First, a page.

Man I wanted an Inchworm when I was a kid. The TV commercial for this Hasbro ride-on toy played over and over Saturday mornings until I was thoroughly possessed. I begged my parents for it and made outrageous promises about feeding the dog and changing the hamsters’ litter, if only they would get it for me. Then they caved. The giant, neon green and yellow contraption with antennae handlebars was presented to me at the end of the school year.
I was vibrating with exhilaration as I mounted what, in my mind, was my ticket to the open road. Let’s get this worm moving! But the truth of the matter was that my steed was more like a lifeless larva on the grass, so I pushed it over to our driveway. I re-mounted and braced myself for the onslaught of violent speed that was about to overtake me. I even considered grabbing a helmet and goggles, but I didn’t want my brothers to think I was a wimp, so I lifted my little legs and *plooop*. The rotten thing actually inched. “Wha – wha – what the…?” I promptly deserted my s-shaped nemesis (after kicking it a few times) and limp-body-walked into my house. There went my summer.
“Moooommmm! I’m booorred!”
“Go back outside and play with your Inchworm!” Mothers back then—from June to August—would order you out the door in the morning and not worry about you one bit ’til dinnertime. It is precisely because of this unsupervised, have-at-it attitude that I discovered (contrary to my best friend’s pinky-swear-assertion) that even if you flap your arms fast enough, you still can’t fly.
But what fun we had! The hours playing flashlight tag, catching lightning bugs in a jar, spitting watermelon seeds at each other until they stuck, or just lying in the grass looking up at the cloud-animals still makes me grin. And did I mention how tough we were? We didn’t need electronic games—or even doctors for that matter! We could overshoot the Slip ‘n Slide and brush-burn our legs raw, and we would just laugh. When we fell out of a tree we didn’t cry, ’cause “No one’s gonna play with a wussy.” Such tender times.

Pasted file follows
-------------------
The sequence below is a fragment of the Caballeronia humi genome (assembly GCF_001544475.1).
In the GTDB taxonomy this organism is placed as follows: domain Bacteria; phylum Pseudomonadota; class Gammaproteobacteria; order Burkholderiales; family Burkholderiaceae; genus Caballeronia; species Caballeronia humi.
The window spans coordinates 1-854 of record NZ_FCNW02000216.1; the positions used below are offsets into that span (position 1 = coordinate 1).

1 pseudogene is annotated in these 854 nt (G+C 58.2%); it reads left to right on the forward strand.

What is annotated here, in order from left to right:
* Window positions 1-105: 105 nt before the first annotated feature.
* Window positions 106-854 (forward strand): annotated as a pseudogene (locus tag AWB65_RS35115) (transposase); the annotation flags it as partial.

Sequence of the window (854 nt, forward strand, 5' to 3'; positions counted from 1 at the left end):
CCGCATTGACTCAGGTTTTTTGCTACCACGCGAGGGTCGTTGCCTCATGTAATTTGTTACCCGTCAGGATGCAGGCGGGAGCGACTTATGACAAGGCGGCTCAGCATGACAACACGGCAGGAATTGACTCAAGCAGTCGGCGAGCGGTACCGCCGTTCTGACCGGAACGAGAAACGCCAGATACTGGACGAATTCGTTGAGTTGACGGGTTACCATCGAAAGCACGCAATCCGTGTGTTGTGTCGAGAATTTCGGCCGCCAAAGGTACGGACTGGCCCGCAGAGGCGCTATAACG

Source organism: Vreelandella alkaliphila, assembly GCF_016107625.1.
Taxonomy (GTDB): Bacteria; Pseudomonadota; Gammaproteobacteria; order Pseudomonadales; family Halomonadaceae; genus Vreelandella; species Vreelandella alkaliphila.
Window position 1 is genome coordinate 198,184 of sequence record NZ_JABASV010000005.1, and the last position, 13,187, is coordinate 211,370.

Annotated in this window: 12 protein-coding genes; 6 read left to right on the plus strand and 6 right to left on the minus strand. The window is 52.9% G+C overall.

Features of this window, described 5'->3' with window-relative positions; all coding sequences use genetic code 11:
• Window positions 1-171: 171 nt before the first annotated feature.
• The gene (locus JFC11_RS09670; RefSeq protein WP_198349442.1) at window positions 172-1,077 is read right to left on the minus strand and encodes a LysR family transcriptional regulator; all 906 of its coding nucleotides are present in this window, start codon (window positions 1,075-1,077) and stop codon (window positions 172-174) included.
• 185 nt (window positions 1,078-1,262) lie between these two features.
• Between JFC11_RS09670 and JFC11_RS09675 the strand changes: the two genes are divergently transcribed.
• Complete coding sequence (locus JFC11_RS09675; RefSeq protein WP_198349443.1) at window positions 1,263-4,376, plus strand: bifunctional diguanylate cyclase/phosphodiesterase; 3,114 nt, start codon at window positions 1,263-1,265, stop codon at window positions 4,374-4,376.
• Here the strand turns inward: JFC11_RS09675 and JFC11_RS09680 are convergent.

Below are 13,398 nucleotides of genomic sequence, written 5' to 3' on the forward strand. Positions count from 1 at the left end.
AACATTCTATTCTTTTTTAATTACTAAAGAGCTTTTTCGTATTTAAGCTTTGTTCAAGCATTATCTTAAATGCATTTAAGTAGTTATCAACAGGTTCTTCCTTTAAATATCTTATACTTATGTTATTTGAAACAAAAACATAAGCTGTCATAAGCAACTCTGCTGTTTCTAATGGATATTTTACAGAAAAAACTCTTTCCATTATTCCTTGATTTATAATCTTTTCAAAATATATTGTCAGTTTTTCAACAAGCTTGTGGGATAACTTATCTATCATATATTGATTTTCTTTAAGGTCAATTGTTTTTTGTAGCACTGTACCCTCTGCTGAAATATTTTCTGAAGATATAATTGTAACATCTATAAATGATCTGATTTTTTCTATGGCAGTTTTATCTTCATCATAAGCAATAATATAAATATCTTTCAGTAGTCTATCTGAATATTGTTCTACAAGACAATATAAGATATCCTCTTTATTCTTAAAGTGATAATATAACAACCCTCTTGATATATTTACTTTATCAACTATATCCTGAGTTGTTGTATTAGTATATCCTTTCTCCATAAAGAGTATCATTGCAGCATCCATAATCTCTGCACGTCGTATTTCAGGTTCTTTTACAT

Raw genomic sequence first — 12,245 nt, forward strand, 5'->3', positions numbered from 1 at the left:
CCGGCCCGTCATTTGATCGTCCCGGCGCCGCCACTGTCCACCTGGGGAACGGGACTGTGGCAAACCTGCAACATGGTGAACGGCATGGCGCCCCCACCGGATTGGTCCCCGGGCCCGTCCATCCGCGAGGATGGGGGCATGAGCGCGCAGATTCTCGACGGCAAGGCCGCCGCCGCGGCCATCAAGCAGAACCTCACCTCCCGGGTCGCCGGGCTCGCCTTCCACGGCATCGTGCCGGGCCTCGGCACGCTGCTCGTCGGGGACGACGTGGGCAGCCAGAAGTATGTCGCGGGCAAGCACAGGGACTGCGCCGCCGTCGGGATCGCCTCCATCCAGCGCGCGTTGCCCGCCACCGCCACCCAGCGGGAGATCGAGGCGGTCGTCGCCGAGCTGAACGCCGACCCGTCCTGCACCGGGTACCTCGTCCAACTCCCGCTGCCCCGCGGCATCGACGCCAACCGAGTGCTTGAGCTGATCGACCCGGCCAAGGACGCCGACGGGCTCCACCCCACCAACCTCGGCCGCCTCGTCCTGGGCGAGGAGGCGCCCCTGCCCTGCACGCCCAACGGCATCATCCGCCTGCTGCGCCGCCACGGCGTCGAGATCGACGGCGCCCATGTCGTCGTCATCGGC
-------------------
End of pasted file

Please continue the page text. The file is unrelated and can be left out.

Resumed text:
Regrettably, my nostalgic recollections screamed out my failure as a mother to my own children. That’s right, folks, never once had I booted my two kids out the front door to do as they pleased for an entire day. I couldn’t even imagine such a thing. I suppose it was my fear of child-nabbers, psychopaths, and crazy drivers that forced me to rob them of this liberty. So I made a decision. Since I couldn’t kick them out front, I could certainly chuck them out back. I hooked up the sprinkler and let them turn the backyard into a swamp.
Approximately 40 minutes elapsed before my boys began begging me to let them back indoors. One had a cut on his knee and the other one’s wet body was covered in so many grass clippings he looked like a mini-yeti. “Stay out there and play!” I shouted through the glass. “But I’m bleeding” the oldest one shot back at me in a duh tone. Nevertheless, I held my ground. I tossed out a Spiderman Band-Aid and quickly slammed the door shut. Hours ticked by. Mud sculptures were made, shoes were abandoned, bushes were peed on, and the giggling delight was non-stop. At sunset I finally called them inside.
Maybe someday, years from now, my son will notice the scar on his knee, and the other one will flick a piece of grass off his arm, and they will smile and remember this afternoon. Perhaps they’ll even recall to their own children the adventures they had while running free and playing in the backyard. Until then, I would like time to creep along as slowly as my old Inchworm; because one day I will really have to let them go, and I just can’t imagine such a thing.